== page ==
Tribune News Service
Jammu, July 26
With global warming making cloudbursts in Jammu and Kashmir frequent now, the overstretched disaster management system in the state is under tremendous pressure to deal with the devastating aftermath. There have been eight incidents of the extreme weather phenomenon in the month of July so far. It has wreaked havoc in different parts of the state with scores missing and eight persons losing their life.
Government agencies are nervous as there are recurrent cloudbursts in and around Baltal, the base camp for the Amarnath shrine, where thousands of people daily converge to proceed towards the holy cave shrine in the Himalayan mountain ranges. Sonamarg and Baltal in Ganderbal district in Kashmir have seen the maximum number of casualties and infrastructure worth crores has been destroyed.
Weather scientists say the hilly terrain of the state favours formation of cumulonimbus clouds and the deadly interaction of two different wind patterns leads to shedding of larger droplets of water at a higher rate in a relatively short period, causing landslides and flash floods. At times, there is 100 mm rain in one hour in a small area, creating a torrent, smashing everything in its path and leaving a trail of destruction.
“In the absence of any foolproof mechanism to detect this adverse weather phenomenon in advance, the authorities are clueless when another one will occur. We are worried as Baltal had two back-to-back devastating cloudbursts in the last 48 hours. It is a scary scenario when thousands of people converge on one place,” said a senior government official.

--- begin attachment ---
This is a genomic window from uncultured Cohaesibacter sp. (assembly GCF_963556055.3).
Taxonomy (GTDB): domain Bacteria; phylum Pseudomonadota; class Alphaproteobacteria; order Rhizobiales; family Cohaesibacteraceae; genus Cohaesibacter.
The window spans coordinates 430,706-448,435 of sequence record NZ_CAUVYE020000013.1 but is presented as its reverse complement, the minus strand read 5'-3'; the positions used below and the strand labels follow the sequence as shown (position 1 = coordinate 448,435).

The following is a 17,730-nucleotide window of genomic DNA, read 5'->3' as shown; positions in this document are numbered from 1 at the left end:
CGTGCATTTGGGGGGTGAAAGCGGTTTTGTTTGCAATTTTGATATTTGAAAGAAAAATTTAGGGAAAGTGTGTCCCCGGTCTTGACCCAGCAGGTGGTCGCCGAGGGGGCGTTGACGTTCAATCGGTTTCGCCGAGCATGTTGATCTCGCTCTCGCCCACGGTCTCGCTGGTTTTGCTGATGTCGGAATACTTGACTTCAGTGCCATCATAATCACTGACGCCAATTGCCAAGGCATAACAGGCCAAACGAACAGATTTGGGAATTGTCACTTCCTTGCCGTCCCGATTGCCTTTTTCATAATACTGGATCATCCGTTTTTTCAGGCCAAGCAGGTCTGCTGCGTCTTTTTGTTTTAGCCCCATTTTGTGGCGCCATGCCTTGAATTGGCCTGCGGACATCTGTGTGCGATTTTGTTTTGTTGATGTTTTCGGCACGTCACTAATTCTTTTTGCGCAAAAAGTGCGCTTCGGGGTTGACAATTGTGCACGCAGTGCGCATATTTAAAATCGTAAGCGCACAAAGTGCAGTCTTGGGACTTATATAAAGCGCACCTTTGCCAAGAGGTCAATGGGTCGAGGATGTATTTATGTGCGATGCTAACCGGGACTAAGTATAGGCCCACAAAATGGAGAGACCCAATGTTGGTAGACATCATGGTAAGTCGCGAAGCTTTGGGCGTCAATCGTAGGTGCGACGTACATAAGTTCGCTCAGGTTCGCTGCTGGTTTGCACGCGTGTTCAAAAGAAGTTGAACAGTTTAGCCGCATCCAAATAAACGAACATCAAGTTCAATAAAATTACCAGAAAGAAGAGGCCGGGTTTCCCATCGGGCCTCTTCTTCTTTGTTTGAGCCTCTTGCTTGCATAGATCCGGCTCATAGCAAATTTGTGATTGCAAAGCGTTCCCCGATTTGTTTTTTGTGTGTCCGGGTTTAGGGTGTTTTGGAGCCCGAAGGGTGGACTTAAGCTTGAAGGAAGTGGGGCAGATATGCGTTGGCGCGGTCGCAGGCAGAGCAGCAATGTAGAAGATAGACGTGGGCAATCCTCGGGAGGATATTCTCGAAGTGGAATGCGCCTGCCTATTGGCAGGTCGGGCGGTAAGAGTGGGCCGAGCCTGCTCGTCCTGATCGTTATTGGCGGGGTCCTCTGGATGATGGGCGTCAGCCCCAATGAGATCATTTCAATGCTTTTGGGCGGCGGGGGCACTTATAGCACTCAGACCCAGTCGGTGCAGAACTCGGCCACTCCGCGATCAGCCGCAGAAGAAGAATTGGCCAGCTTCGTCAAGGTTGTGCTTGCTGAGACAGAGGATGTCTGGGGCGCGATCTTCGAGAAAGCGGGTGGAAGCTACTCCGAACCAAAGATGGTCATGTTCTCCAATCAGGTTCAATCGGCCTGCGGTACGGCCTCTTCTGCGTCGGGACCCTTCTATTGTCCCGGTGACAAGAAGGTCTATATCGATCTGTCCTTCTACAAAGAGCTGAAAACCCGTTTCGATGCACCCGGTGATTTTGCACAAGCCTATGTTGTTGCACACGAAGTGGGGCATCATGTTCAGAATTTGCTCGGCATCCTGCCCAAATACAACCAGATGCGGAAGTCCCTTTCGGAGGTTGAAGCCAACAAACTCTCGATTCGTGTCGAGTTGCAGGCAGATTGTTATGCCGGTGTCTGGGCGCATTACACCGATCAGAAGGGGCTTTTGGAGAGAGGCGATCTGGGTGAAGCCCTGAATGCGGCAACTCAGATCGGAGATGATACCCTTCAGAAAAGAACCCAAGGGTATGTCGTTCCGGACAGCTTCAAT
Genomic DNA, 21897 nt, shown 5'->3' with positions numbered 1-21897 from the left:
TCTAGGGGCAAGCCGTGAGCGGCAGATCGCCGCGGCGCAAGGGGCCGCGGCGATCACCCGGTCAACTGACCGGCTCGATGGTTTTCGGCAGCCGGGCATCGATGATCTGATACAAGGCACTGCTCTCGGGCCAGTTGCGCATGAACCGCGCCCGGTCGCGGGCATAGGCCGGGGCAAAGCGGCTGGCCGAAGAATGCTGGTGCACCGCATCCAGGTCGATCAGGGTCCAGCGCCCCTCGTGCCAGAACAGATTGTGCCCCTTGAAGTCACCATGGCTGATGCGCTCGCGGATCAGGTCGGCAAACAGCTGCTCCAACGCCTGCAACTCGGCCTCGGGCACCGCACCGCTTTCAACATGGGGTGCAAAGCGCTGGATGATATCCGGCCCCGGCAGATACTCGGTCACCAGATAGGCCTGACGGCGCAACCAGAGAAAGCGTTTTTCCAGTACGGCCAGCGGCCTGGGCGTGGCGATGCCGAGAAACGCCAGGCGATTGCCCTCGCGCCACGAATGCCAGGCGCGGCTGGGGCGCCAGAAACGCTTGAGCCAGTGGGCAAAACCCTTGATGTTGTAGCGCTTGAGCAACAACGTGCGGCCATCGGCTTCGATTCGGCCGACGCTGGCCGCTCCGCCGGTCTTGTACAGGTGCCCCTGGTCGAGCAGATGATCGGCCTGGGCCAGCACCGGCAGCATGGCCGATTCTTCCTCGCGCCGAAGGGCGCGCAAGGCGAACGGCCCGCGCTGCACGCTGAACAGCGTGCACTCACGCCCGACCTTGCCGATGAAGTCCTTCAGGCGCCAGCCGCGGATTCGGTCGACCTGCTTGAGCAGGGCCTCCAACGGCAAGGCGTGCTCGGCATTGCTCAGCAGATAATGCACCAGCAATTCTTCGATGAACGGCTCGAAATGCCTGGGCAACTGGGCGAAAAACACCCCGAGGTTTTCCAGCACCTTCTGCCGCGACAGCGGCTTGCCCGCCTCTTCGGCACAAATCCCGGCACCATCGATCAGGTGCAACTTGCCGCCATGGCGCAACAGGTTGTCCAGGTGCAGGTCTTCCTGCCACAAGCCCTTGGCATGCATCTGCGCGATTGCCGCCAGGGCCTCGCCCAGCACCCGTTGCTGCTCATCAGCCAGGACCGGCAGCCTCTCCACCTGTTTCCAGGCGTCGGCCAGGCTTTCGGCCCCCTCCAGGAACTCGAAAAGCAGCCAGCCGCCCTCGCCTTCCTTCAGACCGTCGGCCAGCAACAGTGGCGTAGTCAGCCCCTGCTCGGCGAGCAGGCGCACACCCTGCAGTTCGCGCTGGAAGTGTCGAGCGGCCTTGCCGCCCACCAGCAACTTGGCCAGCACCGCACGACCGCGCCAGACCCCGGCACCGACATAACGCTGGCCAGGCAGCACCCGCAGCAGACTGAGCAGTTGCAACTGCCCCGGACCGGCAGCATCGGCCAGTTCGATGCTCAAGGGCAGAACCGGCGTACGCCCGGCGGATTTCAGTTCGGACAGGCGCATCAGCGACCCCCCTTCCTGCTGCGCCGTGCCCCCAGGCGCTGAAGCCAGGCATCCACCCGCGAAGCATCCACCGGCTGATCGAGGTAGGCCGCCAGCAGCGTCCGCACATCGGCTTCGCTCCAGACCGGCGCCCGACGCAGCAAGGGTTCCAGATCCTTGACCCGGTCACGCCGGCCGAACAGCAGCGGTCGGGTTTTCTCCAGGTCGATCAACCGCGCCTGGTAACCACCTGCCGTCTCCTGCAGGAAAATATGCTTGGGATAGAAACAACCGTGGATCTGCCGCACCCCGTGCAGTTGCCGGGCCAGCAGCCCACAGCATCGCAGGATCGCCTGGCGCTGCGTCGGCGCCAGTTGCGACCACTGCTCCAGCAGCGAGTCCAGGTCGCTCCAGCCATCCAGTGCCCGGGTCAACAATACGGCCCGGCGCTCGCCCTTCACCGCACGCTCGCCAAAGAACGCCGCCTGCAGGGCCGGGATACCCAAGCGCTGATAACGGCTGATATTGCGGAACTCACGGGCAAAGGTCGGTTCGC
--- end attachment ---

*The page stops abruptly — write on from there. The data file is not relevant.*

As per a study, the high impact areas in Jammu and Kashmir prone to cloudburst are Budgam, Leh, Udhampur, Ramban, Doda, Reasi, Bandipora, Kulgam, Rajouri and Srinagar districts. The topography of the state plays a role in making cloudbursts highly localised. Conditions across the Himalayas, including Jammu and Kashmir, are changing and witnessing extreme weather events due to climate change.
“The effects of global and local climate change in the Himalayas are among the major reasons. Every occurrence of heavy rain is not a cloudburst. At times, heavy rain lashed by thunderstorms triggers a flash flood. There is no accurate way to predict such incidents, which are always devastating,” said Sonum Lotus, Director, Indian Meteorological Department, Srinagar.
For the last two years, there has been greater frequency of deadly interaction of moist warm monsoon winds and cool dry western winds called western disturbance, creating a low pressure area over the state and resulting in extremely heavy rain.
“The government needs to radically change its disaster management planning. There is a need for expert training and equipment. Till now, our stress has been on confronting floods, but cloudbursts are a new challenge,” said Alok Nandan, disaster management expert.
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